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Not really. Yes, they do in theory, but the vibrational modes of seismic activity are much slower than those of gravitational waves, so they are fairly easy to clean out. The intricate suspension system that the great mirrors hang in are mainly for more rapid vibrations from e.g. passing trucks running machinery etc.


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Yes and no. The measurement systems are isolated from ground vibrations by a complex system of supports, but earthquakes will still affect them. There are passive systems which try and isolate the mirrors and active ones which sense local ground movements and cancel them out. The main defense is the second LIGO in another state which won't feel the same ...


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I found that Professor Junghwuen An's Fabry Perot interferometers with a 3rd reflecting surface is not required to emulate a Michelson interferometer's ability to measure the change in position of the self-coherence function first minima. Zero and negative delay is only important when one want to scan the separation between the two primary mirrors and ...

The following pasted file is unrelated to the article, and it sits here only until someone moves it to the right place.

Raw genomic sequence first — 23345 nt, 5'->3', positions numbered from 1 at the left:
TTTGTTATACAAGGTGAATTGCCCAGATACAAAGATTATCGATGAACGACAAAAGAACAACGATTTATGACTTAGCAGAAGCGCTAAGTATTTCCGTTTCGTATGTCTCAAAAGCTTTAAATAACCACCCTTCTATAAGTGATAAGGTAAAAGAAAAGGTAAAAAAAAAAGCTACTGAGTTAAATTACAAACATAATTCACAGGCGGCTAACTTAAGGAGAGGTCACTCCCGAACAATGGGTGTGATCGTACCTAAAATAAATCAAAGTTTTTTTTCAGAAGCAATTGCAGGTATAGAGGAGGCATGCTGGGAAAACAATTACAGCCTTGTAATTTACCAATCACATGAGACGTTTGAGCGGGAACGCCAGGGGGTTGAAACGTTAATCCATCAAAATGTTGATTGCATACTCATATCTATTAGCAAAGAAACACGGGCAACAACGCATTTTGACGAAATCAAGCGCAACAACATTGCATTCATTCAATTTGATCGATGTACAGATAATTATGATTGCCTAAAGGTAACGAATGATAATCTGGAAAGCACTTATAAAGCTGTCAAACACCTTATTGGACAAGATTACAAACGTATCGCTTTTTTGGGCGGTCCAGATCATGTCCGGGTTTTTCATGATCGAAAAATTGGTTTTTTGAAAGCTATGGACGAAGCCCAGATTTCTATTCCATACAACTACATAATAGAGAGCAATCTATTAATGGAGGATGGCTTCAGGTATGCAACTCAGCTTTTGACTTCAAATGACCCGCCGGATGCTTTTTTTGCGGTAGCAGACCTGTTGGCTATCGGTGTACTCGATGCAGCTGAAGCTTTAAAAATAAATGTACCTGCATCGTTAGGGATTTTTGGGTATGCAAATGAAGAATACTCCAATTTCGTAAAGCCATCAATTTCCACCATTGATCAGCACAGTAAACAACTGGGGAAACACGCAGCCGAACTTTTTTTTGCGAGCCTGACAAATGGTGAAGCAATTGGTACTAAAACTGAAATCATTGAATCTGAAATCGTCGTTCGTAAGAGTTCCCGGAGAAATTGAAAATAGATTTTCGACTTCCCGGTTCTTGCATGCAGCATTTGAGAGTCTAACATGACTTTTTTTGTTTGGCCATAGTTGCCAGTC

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"does the shift directly depend on being above or below resonance?" Phase of reflected light will depend on which side of resonance laser is(check out cavity phase response). "I would have expected you to mix the output signal with the initial laser signal, such that the shift in phase could be determined and hence accounted for." You could in theory do ...



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